There's that classic Franklin Delano Roosevelt line about how the "only thing we have to fear is fear itself." That might deserve an update for 2010, and if the advice of a bunch of international military officials is heeded, it might be rewritten to say, "There's nothing to fear about openly gay and lesbian soldiers, except fear itself."
The debate over "Don't Ask, Don't Tell" is at fever pitch this week, in the lead up to a vote on compromise legislation in Congress that would approve the repeal of "Don't Ask, Don't Tell," but hand over the timetable for that repeal to the White House and the Pentagon, upon the completion of a Pentagon-initiated study on how to accommodate gay and lesbian troops. Activists are all over the map on this one, with a number of LGBT groups supporting it, and a number of them not so thrilled about it. Proving that this issue is going to keep showing up at the White House's front door, Kip Williams, a founding member of the LGBT group GetEQUAL, was arrested last night after heckling the President at a fundraiser for Sen. Barbara Boxer. "Move faster on repealing 'Don't Ask, Don't Tell'," was Williams' message, before security carted him out of the room.
The reluctance of the White House and the Pentagon to move swiftly on "Don't Ask, Don't Tell" is somewhat lost on a group of international military members — soldiers from allied countries of the United States that allow gay and lesbian troops to serve in their militaries. These folks, who participated in a panel discussion in Washington at the request of the Palm Center and the Brookings Institute, were on hand to let military leaders and President Obama know that there's nothing to fear from gay troops. Worries about unit cohesion, recruitment, and troop retention are hollow, according to these international troops. Suggesting that there will be a brouhaha over the integration of gay and lesbian troops is a fallacy.
"I must say the lifting of the homosexual ban in the Australian Defense Forces was a bit like the Y2K issue," said General Simon Willis, from (you guessed it) Australia. "There’s a lot of bluster and screaming and yelling and plans, and everyone had an opinion about it, but it came and went, and that was it, nothing more was heard about it. It was a non-event and it continues to be a non-event in Australia."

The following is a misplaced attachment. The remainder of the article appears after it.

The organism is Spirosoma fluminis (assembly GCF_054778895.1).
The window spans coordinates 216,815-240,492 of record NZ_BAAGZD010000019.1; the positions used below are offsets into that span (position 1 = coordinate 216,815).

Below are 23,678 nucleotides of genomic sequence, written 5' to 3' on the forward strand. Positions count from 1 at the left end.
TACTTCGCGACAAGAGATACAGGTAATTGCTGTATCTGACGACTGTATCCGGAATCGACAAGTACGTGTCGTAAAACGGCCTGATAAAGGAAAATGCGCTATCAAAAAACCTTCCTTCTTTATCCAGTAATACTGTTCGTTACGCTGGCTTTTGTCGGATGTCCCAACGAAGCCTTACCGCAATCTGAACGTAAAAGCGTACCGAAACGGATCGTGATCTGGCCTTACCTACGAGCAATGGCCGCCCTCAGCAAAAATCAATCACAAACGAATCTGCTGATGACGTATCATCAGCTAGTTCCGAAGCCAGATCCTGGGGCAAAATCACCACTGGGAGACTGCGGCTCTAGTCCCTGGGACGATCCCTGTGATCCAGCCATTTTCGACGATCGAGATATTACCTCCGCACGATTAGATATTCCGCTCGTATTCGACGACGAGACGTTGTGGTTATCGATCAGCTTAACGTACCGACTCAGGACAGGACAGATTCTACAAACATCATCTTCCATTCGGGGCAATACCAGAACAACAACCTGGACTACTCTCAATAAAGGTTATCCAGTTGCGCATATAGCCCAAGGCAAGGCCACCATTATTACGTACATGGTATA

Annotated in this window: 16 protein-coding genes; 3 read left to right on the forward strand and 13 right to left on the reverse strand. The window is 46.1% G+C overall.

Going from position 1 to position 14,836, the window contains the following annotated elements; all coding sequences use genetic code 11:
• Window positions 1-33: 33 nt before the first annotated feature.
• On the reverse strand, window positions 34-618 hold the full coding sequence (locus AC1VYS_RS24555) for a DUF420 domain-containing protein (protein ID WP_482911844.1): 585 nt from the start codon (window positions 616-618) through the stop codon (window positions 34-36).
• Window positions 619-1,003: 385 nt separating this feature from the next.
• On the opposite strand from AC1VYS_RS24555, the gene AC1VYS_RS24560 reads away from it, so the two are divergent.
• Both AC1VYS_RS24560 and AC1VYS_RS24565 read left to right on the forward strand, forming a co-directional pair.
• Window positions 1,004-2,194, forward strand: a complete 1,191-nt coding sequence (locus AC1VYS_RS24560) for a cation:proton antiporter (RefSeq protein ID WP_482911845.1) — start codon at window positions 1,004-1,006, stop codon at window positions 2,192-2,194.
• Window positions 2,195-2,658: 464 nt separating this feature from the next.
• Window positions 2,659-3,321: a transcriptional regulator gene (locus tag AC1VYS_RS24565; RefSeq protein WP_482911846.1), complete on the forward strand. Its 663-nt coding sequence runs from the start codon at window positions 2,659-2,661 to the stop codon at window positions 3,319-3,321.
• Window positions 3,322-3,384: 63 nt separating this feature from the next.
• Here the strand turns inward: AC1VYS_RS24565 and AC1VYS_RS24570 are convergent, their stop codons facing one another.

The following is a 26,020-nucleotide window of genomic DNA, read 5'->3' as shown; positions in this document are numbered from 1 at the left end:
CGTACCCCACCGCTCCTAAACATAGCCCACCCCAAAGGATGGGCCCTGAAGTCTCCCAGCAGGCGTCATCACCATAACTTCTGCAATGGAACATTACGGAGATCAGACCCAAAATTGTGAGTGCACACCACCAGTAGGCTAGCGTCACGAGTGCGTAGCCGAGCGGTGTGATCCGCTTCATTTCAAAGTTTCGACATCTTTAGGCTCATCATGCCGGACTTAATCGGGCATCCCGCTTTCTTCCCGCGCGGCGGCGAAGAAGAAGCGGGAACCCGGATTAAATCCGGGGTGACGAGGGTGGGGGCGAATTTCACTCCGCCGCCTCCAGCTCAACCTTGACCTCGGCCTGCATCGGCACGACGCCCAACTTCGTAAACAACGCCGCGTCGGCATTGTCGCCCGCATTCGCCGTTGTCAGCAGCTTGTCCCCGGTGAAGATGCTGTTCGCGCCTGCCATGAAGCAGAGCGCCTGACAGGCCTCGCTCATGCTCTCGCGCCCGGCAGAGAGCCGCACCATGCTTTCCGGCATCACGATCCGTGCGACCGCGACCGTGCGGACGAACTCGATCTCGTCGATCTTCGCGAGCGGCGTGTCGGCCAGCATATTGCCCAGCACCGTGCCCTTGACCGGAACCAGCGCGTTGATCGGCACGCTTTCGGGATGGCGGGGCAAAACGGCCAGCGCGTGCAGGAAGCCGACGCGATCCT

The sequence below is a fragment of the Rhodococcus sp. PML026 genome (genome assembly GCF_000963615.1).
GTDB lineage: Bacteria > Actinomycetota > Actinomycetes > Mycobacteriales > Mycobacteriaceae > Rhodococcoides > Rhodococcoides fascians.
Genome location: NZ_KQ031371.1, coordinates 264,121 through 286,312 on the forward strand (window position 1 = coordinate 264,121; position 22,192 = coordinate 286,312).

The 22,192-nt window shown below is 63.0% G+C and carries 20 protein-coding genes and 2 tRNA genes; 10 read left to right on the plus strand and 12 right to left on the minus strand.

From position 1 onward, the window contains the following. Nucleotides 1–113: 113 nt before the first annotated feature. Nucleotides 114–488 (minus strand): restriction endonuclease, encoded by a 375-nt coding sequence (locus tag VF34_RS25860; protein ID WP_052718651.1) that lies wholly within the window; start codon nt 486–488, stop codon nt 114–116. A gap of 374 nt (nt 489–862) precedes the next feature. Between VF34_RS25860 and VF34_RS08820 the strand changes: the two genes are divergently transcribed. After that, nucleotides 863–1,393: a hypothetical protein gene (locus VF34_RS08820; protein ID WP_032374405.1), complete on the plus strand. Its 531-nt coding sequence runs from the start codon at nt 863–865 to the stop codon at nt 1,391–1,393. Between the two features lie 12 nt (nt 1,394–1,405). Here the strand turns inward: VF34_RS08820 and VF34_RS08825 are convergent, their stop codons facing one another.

How much you want to bet that we're saying the same thing years from now, assuming that we get "Don't Ask, Don't Tell" repealed this year?
Of course, don't take Australia's word for it. Take our neighbor to the north, Canada. As General Walter Semianiw said during this panel, allowing openly gay and lesbian troops to serve in Canada's military has had no operational effect whatsoever on troop performance.
"I state this unequivocally here, there is no negative impact on operational effectiveness. There has been no impact to reflect on operational effectiveness by having men and women of any sexual orientation fighting together, be it in Afghanistan, from what we’ve seen, be it in Iraq, be it on many key peacekeeping missions over the many, many years," General Semianiw said.
Opponents of repealing "Don't Ask, Don't Tell" (here's looking at you, Sen. John McCain) believe that allowing openly gay and lesbian troops the chance to serve in the military will result in straight folks abandoning military service. "Who wants to serve with those icky queer people," the common rhetoric seems to say when it comes to opponents of lifting "Don't Ask, Don't Tell."
International troops say that there was similar concern in their countries, too, about allowing gay and lesbian troops the right to serve, and how straight troops — especially straight troops that morally oppose homosexuality due to religious reasons — would react. But these troops, as this article in Politico notes, found that there's just no punch behind this line of thought.
"Many Americans seem to believe that ending anti-gay discrimination in European and Israeli militaries faced no resistance because our cultures are more tolerant," a group of military members from the United Kingdom, the Netherlands, and Sweden write. "In fact, our polls, rhetoric and even threats of mass resignations were quite similar to the continuing resistance in America. Yet none of the doomsday scenarios came true."
But much like Y2K, or much like doomsday scenarios of years past (my favorite: that during the Month of May in the year 1000, the body of Charlemagne would rise from the dead to battle the anti-Christ), the apocalyptic rhetoric of opponents of "Don't Ask, Don't Tell" has no basis in reality. Years from now, I've no doubt we'll look back on this month over drinks and think, "Wait, we really wasted all this energy opposing gay soldiers, while the Gulf of Mexico turned into sludge and two wars raged on abroad? What were we thinking?"